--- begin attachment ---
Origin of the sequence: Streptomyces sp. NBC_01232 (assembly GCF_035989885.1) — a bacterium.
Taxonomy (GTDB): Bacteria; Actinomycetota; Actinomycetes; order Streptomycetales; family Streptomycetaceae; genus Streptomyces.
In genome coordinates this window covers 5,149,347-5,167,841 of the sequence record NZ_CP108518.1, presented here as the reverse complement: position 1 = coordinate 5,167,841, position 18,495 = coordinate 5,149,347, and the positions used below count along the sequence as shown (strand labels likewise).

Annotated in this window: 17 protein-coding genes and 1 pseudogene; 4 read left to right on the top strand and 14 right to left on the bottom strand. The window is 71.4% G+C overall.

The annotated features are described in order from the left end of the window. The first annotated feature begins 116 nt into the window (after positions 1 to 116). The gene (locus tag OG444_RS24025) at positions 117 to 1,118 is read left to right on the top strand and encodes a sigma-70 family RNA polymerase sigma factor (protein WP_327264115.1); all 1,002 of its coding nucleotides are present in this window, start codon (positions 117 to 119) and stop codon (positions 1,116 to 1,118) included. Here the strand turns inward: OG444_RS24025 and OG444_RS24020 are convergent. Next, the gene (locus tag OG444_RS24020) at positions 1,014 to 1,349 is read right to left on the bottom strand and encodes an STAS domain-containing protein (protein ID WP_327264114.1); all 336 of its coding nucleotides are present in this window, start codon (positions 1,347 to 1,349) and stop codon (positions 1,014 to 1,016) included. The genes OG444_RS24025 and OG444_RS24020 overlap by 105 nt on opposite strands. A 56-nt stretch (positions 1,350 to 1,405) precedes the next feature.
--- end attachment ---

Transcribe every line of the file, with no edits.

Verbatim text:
Origin of the sequence: Streptomyces sp. NBC_01232 (assembly GCF_035989885.1) — a bacterium.
Taxonomy (GTDB): Bacteria; Actinomycetota; Actinomycetes; order Streptomycetales; family Streptomycetaceae; genus Streptomyces.
In genome coordinates this window covers 5,149,347-5,167,841 of the sequence record NZ_CP108518.1, presented here as the reverse complement: position 1 = coordinate 5,167,841, position 18,495 = coordinate 5,149,347, and the positions used below count along the sequence as shown (strand labels likewise).

Annotated in this window: 17 protein-coding genes and 1 pseudogene; 4 read left to right on the top strand and 14 right to left on the bottom strand. The window is 71.4% G+C overall.

The annotated features are described in order from the left end of the window. The first annotated feature begins 116 nt into the window (after positions 1 to 116). The gene (locus tag OG444_RS24025) at positions 117 to 1,118 is read left to right on the top strand and encodes a sigma-70 family RNA polymerase sigma factor (protein WP_327264115.1); all 1,002 of its coding nucleotides are present in this window, start codon (positions 117 to 119) and stop codon (positions 1,116 to 1,118) included. Here the strand turns inward: OG444_RS24025 and OG444_RS24020 are convergent. Next, the gene (locus tag OG444_RS24020) at positions 1,014 to 1,349 is read right to left on the bottom strand and encodes an STAS domain-containing protein (protein ID WP_327264114.1); all 336 of its coding nucleotides are present in this window, start codon (positions 1,347 to 1,349) and stop codon (positions 1,014 to 1,016) included. The genes OG444_RS24025 and OG444_RS24020 overlap by 105 nt on opposite strands. A 56-nt stretch (positions 1,350 to 1,405) precedes the next feature.